In the past six months alone, Sonoma County has sent 319 adult and 60 adolescent psychiatric patients to acute psychiatric hospitals in other counties because no inpatient care exists locally -- and there hasn't been any for nearly four years.
But that will change in May.
In west Santa Rosa, hard-hat construction workers are steadily resurrecting a Fulton Road building that once housed a psychiatric unit operated by Santa Rosa Memorial Hospital.
The building is being fully converted into a 93-bed psychiatric hospital with inpatient geriatrics and adult units. It also will offer inpatient psychiatric services for adolescents, services that have been absent in the county for about a quarter-century.
"That's going to be really a huge benefit to have a local program for teens," said Michael Kennedy, the county's director of mental health services. "We're really excited about having that option."
Since the loss of the inpatient psychiatric facility, the county has tried to bolster its outpatient mental health services and improve follow-up care for those sent to hospitals outside the county.
But for several years, the missing piece of the puzzle has been a North Coast inpatient hospital for those in severe psychiatric crisis. These patients have been sent to facilities in other counties, including Marin, Napa and Sacramento.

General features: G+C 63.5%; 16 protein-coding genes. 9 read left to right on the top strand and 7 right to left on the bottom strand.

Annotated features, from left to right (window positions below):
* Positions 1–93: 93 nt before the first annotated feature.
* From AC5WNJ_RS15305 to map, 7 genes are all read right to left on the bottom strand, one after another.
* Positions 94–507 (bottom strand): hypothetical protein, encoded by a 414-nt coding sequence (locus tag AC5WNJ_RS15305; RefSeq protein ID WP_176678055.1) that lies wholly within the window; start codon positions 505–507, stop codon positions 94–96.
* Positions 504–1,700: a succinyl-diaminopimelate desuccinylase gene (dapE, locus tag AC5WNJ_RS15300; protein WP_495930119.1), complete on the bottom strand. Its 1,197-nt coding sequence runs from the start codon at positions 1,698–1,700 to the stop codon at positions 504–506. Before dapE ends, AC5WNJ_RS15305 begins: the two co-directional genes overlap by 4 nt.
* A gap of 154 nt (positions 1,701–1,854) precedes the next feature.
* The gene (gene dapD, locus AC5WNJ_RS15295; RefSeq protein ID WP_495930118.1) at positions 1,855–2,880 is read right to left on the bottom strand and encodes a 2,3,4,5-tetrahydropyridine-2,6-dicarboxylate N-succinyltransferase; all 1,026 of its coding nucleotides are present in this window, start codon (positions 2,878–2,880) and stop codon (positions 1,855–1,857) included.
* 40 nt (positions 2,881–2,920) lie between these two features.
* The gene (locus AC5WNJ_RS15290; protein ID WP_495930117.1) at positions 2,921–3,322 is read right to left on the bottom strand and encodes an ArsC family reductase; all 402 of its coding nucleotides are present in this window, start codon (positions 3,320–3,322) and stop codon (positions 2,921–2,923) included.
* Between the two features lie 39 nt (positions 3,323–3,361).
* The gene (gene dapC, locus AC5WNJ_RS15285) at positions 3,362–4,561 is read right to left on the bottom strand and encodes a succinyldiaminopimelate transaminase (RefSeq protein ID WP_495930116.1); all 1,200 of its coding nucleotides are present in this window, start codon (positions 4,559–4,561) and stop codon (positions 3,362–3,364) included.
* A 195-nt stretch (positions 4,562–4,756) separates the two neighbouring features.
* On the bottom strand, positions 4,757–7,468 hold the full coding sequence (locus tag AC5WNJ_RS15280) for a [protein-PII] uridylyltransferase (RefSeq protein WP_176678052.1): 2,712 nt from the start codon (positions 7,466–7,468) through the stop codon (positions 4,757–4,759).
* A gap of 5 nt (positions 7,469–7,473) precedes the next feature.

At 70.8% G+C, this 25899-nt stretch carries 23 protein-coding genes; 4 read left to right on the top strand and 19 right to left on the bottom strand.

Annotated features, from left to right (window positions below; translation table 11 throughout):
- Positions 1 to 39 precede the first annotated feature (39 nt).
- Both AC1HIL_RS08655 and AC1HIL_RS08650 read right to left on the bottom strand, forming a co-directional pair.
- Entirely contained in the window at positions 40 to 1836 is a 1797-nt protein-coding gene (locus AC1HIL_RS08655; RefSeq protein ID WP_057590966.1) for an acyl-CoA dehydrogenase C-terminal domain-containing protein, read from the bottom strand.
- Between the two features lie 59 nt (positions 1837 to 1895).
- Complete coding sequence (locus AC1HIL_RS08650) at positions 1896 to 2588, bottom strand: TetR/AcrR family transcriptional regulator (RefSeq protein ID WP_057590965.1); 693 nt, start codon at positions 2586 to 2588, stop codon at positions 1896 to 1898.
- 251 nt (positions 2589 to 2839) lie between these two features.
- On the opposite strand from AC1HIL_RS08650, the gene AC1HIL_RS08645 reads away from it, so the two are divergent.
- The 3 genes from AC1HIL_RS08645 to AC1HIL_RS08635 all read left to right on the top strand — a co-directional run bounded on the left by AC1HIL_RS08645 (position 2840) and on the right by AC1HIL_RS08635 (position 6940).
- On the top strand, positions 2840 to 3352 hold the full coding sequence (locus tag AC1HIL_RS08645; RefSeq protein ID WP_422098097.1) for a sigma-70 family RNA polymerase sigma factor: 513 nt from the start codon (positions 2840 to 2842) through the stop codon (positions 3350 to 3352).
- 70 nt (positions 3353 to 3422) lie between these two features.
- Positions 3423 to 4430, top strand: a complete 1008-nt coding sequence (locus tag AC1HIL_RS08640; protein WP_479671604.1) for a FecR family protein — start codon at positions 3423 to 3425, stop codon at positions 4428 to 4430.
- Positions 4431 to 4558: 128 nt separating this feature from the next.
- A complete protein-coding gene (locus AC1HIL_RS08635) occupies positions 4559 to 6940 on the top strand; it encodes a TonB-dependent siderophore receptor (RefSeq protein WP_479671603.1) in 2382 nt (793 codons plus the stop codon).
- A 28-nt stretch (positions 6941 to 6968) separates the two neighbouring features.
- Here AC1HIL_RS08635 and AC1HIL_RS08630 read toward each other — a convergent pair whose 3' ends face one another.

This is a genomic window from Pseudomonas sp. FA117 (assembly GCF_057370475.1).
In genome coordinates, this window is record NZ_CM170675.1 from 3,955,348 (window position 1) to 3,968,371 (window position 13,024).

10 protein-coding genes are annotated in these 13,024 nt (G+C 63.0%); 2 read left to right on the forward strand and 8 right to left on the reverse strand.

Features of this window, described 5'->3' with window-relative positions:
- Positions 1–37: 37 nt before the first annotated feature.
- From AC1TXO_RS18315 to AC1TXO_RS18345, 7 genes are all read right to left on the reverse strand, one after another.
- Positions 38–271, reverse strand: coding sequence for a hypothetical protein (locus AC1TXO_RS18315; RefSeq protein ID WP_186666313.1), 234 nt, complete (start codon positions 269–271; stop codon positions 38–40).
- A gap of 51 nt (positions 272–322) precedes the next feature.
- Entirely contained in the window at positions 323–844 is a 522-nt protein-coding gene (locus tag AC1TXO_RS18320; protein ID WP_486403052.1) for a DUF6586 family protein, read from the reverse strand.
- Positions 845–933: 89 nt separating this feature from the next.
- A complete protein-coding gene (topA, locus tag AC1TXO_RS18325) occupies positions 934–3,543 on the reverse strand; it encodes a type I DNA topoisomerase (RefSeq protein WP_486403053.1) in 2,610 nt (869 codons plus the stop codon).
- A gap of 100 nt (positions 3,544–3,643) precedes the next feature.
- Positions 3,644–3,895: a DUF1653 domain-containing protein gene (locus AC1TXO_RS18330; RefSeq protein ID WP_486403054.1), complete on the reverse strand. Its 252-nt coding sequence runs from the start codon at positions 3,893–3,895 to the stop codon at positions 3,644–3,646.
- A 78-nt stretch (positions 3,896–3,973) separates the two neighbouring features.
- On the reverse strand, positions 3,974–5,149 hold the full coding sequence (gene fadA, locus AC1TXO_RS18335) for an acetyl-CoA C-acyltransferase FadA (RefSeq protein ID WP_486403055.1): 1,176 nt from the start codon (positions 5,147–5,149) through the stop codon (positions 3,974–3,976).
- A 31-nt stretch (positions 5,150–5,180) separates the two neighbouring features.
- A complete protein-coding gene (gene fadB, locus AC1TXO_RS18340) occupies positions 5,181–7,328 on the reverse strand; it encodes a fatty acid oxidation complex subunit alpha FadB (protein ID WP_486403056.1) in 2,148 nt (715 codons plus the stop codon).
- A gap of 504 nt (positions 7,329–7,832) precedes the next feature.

"There have not been an adequate number of beds in the county for a number of years," said Deborah, a North Coast mother who asked that her last name not be used.
Her two sons, diagnosed with schizo-affective disorder, have been sent to psychiatric facilities outside the county.
The oldest son has been sent to a hospital in Oakland and Modesto. The distance creates barriers for both mental health patients and their family members, she said.
"It isolates you even further ... it traumatizes you even further," she said. "I'm grateful that one is opening up."
Aurora Behavioral Health Care, based in Southern California, will operate the facility. Aurora's parent company, Signature Health Care, bought the property and has invested almost $4 million in construction and renovation of the building, work that began in June.
Aurora is a private, for-profit company with four facilities in Southern California, one in Chicago and two in Arizona.
The 1970s-era building on Fulton Road is being gutted as part of the process bringing it up to state and federal health care facilities standards.
About the only thing left of the old facility will be the single-story structure's walls, said Ken Meibert, CEO of the new hospital, which will be called Aurora Santa Rosa Hospital.
Aurora had hoped to have the hospital open early this year, but construction delays have pushed the opening date to about mid-May, he said.
The hospital also will have a specialized outpatient program for those who don't require 24-hour inpatient care. The program can accommodate up to 40 outpatients, Meibert said.